If you pay attention to my music entries, you may have noticed a recurrent theme. It seems a lot of the bands I hear these days, many of which I really like, remind me of bands from the past. Like The Mary Onettes:
I recently tripped across one such example, Sweden’s The Mary Onettes. They can’t seem to make up their minds whether they want to be The Church, Echo & the Bunnymen, or maybe something along the Joy Division/New Order continuum.
And The Flaws:
In a nutshell, The Flaws are [Joy Division] meets The Killers with a smattering of Johnny Marr. Continue reading TunesDay: that new old sound
It has been alleged that Scholars & Rogues is not, strictly speaking, a political blog. Sure, we write about overtly political issues and devote our share of time to things like media policy, energy and the environment, business and the economy, and international dynamics. Yes, we were credentialed to cover the DNC, but we don’t really do hard, insider, by god politics. Daily Kos is a political blog. Firedoglake is a political blog. Little Green Footballs, The Agonist, Politico, The Seminal – these are real poliblogs.
S&R, on the other hand, writes about music. About literature and poetry. About art. Education. Sports. Culture and popular culture. The Ramsey case and what it tells us about the state of media. And now that the election is over, S&R is writing about politics less than ever.
So really, what is S&R? Continue reading The Scholars & Rogues Manifesto: what are we doing here?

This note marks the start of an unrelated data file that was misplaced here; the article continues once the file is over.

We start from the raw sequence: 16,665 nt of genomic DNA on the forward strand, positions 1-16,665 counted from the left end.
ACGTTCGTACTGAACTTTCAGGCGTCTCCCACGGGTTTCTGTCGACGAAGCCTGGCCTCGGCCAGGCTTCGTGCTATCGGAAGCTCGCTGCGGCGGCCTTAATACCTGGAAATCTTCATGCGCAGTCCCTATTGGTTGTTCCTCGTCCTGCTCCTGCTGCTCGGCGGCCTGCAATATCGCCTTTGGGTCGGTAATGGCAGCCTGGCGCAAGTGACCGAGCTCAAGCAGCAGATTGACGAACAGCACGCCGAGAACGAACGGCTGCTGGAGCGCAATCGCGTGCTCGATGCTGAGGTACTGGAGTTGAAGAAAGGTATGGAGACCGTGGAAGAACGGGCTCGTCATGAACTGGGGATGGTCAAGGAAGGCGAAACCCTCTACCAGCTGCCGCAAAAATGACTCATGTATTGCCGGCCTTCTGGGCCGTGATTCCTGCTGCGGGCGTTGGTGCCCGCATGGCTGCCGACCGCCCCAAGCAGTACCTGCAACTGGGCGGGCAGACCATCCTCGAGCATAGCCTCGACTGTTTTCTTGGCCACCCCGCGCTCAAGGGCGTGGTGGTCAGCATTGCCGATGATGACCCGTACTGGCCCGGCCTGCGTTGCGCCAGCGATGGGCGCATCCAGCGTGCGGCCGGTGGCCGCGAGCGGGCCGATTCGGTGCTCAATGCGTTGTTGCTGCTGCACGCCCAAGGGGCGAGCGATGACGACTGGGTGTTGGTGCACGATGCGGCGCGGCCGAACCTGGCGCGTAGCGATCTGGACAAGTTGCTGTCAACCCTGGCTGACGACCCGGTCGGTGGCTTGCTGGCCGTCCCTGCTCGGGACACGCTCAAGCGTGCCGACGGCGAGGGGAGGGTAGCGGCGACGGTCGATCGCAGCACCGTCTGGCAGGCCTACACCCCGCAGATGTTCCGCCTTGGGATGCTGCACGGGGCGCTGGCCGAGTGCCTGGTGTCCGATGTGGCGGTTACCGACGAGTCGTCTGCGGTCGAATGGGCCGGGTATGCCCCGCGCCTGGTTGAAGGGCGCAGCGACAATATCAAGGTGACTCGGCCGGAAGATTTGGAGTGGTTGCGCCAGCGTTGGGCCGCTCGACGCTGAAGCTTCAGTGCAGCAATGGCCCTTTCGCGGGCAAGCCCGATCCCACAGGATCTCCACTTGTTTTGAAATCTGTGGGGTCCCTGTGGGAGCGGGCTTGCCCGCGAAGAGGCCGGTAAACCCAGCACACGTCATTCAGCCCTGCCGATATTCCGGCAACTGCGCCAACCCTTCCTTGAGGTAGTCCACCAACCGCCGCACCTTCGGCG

We’re fond of calling our great rock stars poets. Dylan is a poet. Springsteen is a poet. John Lennon was a poet. Jim Morrison (*gag*) was a poet. And so on. Certainly the first three (have) produced some marvelous words, but as a poet – forgive me if I call myself a “real” poet here – I’ve never quite been willing to accord their work the status of poetry. This isn’t necessarily a slam – their work isn’t architecture, either. Continue reading WordsDay: the hegemony of poetry and lyrics
The mid-1970s were a wonderful time for music lovers. For starters, exciting and innovative new music was popping up all over the place. And when it did, it actually got played on the radio.
The UK was especially fertile ground during this period, as scores of punk and New Wave acts emerged (many from the “pub rock” scene) in the most dynamic explosion of music since the British Invasion. One of the most outstanding of these was Graham Parker, who in 1976 released not one, but two instant five-star classics – Howlin’ Wind and Heat Treatment.
While some of his contemporaries (most notably Elvis Costello) became wildly famous, arguably nobody in rock history has posted a more enduring legacy of critical success. Continue reading The inaugural Scholars and Rogues Interview (and our newest Scrogue): Graham Parker